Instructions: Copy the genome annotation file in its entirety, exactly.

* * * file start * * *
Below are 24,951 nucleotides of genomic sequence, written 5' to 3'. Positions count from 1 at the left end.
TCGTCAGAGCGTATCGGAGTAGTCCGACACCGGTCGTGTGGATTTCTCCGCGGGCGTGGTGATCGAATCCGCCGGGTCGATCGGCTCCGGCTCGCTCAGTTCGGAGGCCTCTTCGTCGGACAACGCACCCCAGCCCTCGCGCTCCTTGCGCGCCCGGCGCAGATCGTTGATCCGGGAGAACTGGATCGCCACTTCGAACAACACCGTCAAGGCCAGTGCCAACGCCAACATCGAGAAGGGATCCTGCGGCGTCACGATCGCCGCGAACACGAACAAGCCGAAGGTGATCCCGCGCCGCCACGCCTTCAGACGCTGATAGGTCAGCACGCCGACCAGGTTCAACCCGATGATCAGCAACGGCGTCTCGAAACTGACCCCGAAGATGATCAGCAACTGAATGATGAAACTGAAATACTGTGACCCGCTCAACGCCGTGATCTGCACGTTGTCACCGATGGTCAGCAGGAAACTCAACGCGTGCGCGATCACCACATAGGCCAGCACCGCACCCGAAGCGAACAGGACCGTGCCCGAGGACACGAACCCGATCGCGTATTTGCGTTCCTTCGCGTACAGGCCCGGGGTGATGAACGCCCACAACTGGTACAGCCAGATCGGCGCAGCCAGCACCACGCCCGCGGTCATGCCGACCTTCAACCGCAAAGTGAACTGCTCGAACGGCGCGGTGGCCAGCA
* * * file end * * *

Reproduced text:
Below are 24,951 nucleotides of genomic sequence, written 5' to 3'. Positions count from 1 at the left end.
TCGTCAGAGCGTATCGGAGTAGTCCGACACCGGTCGTGTGGATTTCTCCGCGGGCGTGGTGATCGAATCCGCCGGGTCGATCGGCTCCGGCTCGCTCAGTTCGGAGGCCTCTTCGTCGGACAACGCACCCCAGCCCTCGCGCTCCTTGCGCGCCCGGCGCAGATCGTTGATCCGGGAGAACTGGATCGCCACTTCGAACAACACCGTCAAGGCCAGTGCCAACGCCAACATCGAGAAGGGATCCTGCGGCGTCACGATCGCCGCGAACACGAACAAGCCGAAGGTGATCCCGCGCCGCCACGCCTTCAGACGCTGATAGGTCAGCACGCCGACCAGGTTCAACCCGATGATCAGCAACGGCGTCTCGAAACTGACCCCGAAGATGATCAGCAACTGAATGATGAAACTGAAATACTGTGACCCGCTCAACGCCGTGATCTGCACGTTGTCACCGATGGTCAGCAGGAAACTCAACGCGTGCGCGATCACCACATAGGCCAGCACCGCACCCGAAGCGAACAGGACCGTGCCCGAGGACACGAACCCGATCGCGTATTTGCGTTCCTTCGCGTACAGGCCCGGGGTGATGAACGCCCACAACTGGTACAGCCAGATCGGCGCAGCCAGCACCACGCCCGCGGTCATGCCGACCTTCAACCGCAAAGTGAACTGCTCGAACGGCGCGGTGGCCAGCA